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Will Mauricette says goodbye to ݮƵ Feud, but the show will go on

ݮƵ Feud: Photography vs. Film.
Jesse Clark ’23, Photography and Imaging, and CJ Callins ’23, Film, representing their majors on set.

Will Mauricette says goodbye to ݮƵ Feud, but the show will go on

ݮƵ Feud: Photography vs. Film.
Jesse Clark ’23, Photography and Imaging, and CJ Callins ’23, Film, representing their majors on set.

After two seasons and 16 episodes, ݮƵ Feud host and co-founder Will Mauricette ’24, Film, graduated from ݮƵ College of Art and Design on May 2, saying goodbye to the popular ART Network production. But fans and hopeful teams can rejoice: Plans are underway to continue the show into the 2024-25 academic year and beyond.

“This show means a lot to not only the students but the school as well, which is why we will continue to produce ݮƵ Feud next year,” said Marquee Doyle, director of the ART Network and a senior production manager at ݮƵ College.

Melanie Perez ’25, Graphic Design, will produce ݮƵ Feud next year, and Lauren Avila Santana ’25, Illustration, will take over hosting duties from Mauricette, who first helped to pitch the idea of an ART Network gameshow during his sophomore year. (Co-founders Daniel Webster ’23, Film, and CJ Callins ’23, Film, both graduated in 2023.)

Mauricette’s charisma and natural presence in front of crowds and cameras helped the show gain popularity. (His exceptional wardrobe also earned raves.) He said that he and his peers created the show, in part, to give ART Network students a project of their own to work on.

ݮƵ Feud has hosted participants from almost every major, student group, and department on campus. The show has attracted the attendance of local community leaders, including the City’s mayor. 

“We didn’t have anything that was for us,” said Mauricette. “Our job is to record and document things and put a video together. We pitched this so we could film our own thing.”

He and his co-founders also liked the format of Family Feud, which features two competing teams of four instead of individual contestants. And a game show, he argued, was a great excuse for different majors, faculty, and staff departments to come together casually—and often comically. “To show up, to sit, laugh, and yell at each other for the fun of it,” he said.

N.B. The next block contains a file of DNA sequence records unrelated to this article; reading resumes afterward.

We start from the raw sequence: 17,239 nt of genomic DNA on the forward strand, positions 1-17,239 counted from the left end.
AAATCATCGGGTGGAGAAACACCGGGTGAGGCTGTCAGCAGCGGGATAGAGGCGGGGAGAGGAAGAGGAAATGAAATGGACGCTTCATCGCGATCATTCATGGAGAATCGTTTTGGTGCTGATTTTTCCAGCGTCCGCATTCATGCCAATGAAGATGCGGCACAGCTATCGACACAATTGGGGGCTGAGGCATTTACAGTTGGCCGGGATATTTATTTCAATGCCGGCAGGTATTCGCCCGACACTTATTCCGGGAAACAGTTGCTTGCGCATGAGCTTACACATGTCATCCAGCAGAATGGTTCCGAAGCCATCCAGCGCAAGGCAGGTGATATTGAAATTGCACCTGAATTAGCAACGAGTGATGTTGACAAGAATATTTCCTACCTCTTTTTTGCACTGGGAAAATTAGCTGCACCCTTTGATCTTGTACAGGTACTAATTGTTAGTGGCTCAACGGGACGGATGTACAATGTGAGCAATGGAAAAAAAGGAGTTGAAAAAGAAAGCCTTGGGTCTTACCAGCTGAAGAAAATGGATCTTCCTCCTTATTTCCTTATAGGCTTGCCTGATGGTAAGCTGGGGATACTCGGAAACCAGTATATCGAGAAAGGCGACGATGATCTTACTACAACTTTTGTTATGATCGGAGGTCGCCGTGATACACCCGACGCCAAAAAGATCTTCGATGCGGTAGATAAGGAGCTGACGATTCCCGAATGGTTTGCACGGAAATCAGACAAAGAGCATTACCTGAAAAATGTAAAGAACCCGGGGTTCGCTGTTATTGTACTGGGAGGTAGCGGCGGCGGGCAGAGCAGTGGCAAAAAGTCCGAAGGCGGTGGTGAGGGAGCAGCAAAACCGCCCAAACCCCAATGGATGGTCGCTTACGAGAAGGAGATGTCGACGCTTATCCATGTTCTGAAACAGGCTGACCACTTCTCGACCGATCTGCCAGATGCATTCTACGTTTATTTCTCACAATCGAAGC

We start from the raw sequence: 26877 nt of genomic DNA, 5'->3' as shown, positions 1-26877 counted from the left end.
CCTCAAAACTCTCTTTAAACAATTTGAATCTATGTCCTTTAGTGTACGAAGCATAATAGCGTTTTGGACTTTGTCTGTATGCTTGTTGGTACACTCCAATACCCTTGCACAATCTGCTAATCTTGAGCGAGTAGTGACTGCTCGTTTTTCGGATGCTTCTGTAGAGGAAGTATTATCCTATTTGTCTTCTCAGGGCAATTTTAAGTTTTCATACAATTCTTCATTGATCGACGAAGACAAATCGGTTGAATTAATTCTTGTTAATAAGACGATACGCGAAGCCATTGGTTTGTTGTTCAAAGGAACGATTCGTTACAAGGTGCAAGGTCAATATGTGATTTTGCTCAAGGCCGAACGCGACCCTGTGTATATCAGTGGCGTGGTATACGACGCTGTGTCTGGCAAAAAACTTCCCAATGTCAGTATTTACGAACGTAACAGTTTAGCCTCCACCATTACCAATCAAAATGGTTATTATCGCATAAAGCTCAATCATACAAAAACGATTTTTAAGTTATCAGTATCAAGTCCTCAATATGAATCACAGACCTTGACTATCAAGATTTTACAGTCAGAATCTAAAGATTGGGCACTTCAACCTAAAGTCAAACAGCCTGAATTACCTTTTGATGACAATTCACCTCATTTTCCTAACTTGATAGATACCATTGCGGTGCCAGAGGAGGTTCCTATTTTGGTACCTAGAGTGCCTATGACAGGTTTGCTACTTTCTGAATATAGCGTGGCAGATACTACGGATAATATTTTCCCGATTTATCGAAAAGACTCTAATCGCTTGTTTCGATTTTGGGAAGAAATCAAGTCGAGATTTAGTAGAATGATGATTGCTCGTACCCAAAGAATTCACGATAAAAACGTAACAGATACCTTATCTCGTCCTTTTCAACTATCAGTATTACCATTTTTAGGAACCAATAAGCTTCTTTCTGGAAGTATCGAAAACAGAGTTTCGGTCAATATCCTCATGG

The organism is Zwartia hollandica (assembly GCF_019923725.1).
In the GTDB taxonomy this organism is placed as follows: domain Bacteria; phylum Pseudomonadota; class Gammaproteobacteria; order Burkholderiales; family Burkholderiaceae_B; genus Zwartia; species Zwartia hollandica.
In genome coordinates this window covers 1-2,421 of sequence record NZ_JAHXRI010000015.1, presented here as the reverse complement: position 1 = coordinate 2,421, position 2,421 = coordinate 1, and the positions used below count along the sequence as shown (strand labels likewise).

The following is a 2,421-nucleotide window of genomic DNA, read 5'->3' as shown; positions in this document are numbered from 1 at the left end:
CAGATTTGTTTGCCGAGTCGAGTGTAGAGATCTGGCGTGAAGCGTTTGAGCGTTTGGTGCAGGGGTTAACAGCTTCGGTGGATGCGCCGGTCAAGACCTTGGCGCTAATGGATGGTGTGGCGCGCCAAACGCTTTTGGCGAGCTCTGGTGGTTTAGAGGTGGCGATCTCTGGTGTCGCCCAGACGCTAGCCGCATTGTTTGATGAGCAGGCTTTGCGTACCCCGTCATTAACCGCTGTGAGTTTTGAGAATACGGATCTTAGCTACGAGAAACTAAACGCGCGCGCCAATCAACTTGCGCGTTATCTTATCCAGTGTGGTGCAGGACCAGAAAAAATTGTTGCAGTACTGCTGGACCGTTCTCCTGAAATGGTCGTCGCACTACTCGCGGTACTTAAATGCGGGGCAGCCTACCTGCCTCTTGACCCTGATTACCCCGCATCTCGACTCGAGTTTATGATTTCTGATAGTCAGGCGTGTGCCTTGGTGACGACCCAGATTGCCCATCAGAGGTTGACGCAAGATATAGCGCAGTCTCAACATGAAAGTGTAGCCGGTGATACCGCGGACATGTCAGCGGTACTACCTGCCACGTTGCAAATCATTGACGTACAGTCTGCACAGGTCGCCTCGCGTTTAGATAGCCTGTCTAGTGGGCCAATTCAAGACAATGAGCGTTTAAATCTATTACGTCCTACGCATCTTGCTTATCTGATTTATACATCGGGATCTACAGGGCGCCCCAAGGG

The ݮƵ Feud format focused on information about ݮƵ College and the Sarasota area in general—as gathered from surveys of ݮƵ students themselves—that could enlighten new students and their families. Students who had answered the surveys could come to the filming in person to shout their answers and even groan about the more popular responses.

The show found its audience and then some. Students have enjoyed competing against other majors and supporting their fellow students while playfully arguing about the correct answers. Then, as staff and faculty teams got involved, audiences showed up to see the adults on campus participate in the fun.

This enthusiasm from the “grownup” teams was one of Mauricette’s favorite parts of the whole experience. “Dr. Thompson (ݮƵ’s President) and the donors and Student Life and Public Safety—seeing how happy and childlike they’d be in the show,” he said. “The kids, I understand [being enthusiastic]. Seeing the grownups, I absolutely loved.”

ݮƵ Feud co-creator Mauricette was such an enigmatic host that he was invited to host multiple ݮƵ College official events, including Best of ݮƵ, for two consecutive years.

And what about those famously fashionable suits he sported for every episode?

“I was doing theater at West Coast [Black Theatre Troupe], and Cristy Shields ran the wardrobe department there,” he remembered. “I had an event coming up and asked her if she had a suit I could use. She actually bought me my first suit—she got it from Amazon for like $30. Then she fitted it to my body, and that made a big difference. It sat on me so well. Ever since then, I’ve been addicted to wearing suits.”

While Mauricette admitted he’s sad his time as host is ending, he leaves with great memories—not to mention a showreel highlighting his hosting talents and a newfound appreciation for how deep those talents truly run.

“When I was a kid, people just liked being around me,” he said. “In the past year, I understand that now. I like seeing people be stoked. I could be having the worst day, but if I could be your hype man, then I’m doing it. I’ve loved it all.”

A few memorable moments from ݮƵ Feud.

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